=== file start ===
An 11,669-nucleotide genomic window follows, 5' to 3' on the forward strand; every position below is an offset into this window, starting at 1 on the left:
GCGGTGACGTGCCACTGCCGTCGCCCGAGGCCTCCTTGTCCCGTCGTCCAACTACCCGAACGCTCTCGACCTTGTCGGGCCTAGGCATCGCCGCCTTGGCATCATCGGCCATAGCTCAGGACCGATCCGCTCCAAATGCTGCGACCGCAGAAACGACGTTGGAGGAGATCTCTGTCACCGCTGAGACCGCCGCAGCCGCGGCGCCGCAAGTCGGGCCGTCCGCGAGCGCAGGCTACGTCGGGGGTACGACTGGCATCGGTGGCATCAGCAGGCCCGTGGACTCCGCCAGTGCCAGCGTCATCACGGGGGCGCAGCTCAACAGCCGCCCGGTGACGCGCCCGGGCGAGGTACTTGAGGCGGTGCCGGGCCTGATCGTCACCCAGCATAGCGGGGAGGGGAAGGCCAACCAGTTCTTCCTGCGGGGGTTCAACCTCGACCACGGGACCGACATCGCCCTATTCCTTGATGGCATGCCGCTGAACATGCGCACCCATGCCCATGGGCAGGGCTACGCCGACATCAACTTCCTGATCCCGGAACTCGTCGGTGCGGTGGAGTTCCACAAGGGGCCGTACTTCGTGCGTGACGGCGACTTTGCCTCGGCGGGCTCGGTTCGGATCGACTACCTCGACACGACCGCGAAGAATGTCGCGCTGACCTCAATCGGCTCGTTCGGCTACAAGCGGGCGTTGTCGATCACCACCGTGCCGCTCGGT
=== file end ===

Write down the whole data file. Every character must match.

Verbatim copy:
An 11,669-nucleotide genomic window follows, 5' to 3' on the forward strand; every position below is an offset into this window, starting at 1 on the left:
GCGGTGACGTGCCACTGCCGTCGCCCGAGGCCTCCTTGTCCCGTCGTCCAACTACCCGAACGCTCTCGACCTTGTCGGGCCTAGGCATCGCCGCCTTGGCATCATCGGCCATAGCTCAGGACCGATCCGCTCCAAATGCTGCGACCGCAGAAACGACGTTGGAGGAGATCTCTGTCACCGCTGAGACCGCCGCAGCCGCGGCGCCGCAAGTCGGGCCGTCCGCGAGCGCAGGCTACGTCGGGGGTACGACTGGCATCGGTGGCATCAGCAGGCCCGTGGACTCCGCCAGTGCCAGCGTCATCACGGGGGCGCAGCTCAACAGCCGCCCGGTGACGCGCCCGGGCGAGGTACTTGAGGCGGTGCCGGGCCTGATCGTCACCCAGCATAGCGGGGAGGGGAAGGCCAACCAGTTCTTCCTGCGGGGGTTCAACCTCGACCACGGGACCGACATCGCCCTATTCCTTGATGGCATGCCGCTGAACATGCGCACCCATGCCCATGGGCAGGGCTACGCCGACATCAACTTCCTGATCCCGGAACTCGTCGGTGCGGTGGAGTTCCACAAGGGGCCGTACTTCGTGCGTGACGGCGACTTTGCCTCGGCGGGCTCGGTTCGGATCGACTACCTCGACACGACCGCGAAGAATGTCGCGCTGACCTCAATCGGCTCGTTCGGCTACAAGCGGGCGTTGTCGATCACCACCGTGCCGCTCGGT